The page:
Sokhna Aminata Diop '11 Serves as UNESCO Intern in Paris

Sokhna Aminata Diop ’11
Sokhna Aminata Diop ’11
Sokhna Aminata Diop '11 says it feels unusual to wear a suit and United Nations badge every day. In fact, she never once thought she would get the summer internship that she did – working for the UN was only a dream. Furthermore, she says some people at UNESCO (United Nations Educational, Scientific and Cultural Organization) – a special agency of the UN – look at her "inquisitively." They probably look at her that way because she is unusually diligent and wants to make the most of every moment. 

She learned about the internship opportunity through a friend she visited in Paris. Her friend encouraged her to apply for the UNESCO internship, because she knew that Diop is a fierce proponent of international organizations. UNESCO was established in 1945 and currently has 193 member states. Located in Paris, its primary goal is to advocate the importance of culture, science and education in working for world peace. 

Diop's work day starts at 9 a.m. and ends at 6:30 p.m. "The work is very intense," she said. "But I am delighted to be able to function in this environment because I learn so much from it." She is working part-time for the director of "Service Afrique," a bureau that specializes in African affairs, and part-time for the Senegalese delegation. Some of Diop's daily responsibilities include keeping the Bureau in touch with current events in Africa, analyzing the issues that African countries face, and welcoming presidents and ambassadors. 

The internship is helping Diop become more aware of how different cultures collide and the ways their entanglement shapes politics. It is crucial for any political leader to be well-informed of cultural practices, legacies, and traditions, because knowledge of how people interact at a local level can influence the application of human rights decisions. Diop also says there is an art to how one deals with high-ranking African politicians – striking a balance between reverence and persistent negotiation is ideal. Humility is good but only to an extent.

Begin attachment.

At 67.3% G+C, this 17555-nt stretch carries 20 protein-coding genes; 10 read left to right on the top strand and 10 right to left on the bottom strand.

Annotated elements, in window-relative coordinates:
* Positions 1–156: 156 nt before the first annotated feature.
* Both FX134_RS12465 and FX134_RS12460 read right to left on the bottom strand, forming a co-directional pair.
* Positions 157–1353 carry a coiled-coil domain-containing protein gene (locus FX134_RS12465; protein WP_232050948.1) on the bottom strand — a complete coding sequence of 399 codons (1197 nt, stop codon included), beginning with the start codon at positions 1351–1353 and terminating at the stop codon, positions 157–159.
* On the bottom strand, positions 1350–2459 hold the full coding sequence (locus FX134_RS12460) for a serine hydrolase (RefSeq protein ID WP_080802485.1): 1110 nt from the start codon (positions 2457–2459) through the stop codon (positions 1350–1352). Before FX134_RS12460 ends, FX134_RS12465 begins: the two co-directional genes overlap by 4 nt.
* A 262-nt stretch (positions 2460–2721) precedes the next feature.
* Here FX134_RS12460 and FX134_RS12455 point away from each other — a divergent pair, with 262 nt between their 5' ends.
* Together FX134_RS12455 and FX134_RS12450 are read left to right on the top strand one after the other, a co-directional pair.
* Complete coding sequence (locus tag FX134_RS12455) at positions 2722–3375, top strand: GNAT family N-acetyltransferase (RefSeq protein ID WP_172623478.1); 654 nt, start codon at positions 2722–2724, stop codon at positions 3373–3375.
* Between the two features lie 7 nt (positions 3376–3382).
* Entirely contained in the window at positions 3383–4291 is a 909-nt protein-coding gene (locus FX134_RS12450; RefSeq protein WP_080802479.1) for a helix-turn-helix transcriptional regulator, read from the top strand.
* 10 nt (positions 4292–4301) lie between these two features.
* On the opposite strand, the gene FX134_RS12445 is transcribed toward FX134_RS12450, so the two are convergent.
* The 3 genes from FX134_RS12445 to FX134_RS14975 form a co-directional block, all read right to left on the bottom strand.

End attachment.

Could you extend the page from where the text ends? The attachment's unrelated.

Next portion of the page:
This once-in-a-lifetime opportunity did come with some fine print. The job is unpaid, so Diop needed to find a way to support herself financially while taking on a full-time internship. She applied for Hamilton's Joseph F. Anderson Fund, and through the stipend she received, she was able to accept the summer opportunity. The Fund, established in memory and recognition of Mr. Anderson's commitment to Hamilton College, covers the cost of living for students who have secured a not-for-profit internship. Through an internship, a student can explore her intended career path and decide whether or not it is in her best interest. 

Diop is a world politics major specializing in political reform within fledgling countries. She cites several classes that have inspired her to better "grasp the importance of international ties," such as the Politics of Africa course taught by Professor of Government Stephen Orvis. 

As with her interactions with leading authorities, Diop says that students learning about international politics need to know that just the right blend of cooperation and respect for sovereignty goes into the process of establishing peace and global democracy. One must try to tighten the knot but know that there are still two strings.

Not only does Diop care about effective global communication and human rights issues, but she also finds written communication of utmost importance. She may owe some of this concern to Hamilton's emphasis on eloquent and clear writing. She is in the process of writing her second novel titled "Collegiate Misconceptions," and hopes to become a writer and political activist after college. 

Diop is co-chair of the Hamilton West Indian and African Association. When it comes to searching for internships that best satisfy individual needs, she encourages students to pay little attention to an organization's stature. 

"Choose an internship because you're interested in it and because it corresponds to your career goals, not because of the prestige or the remuneration," she advised.
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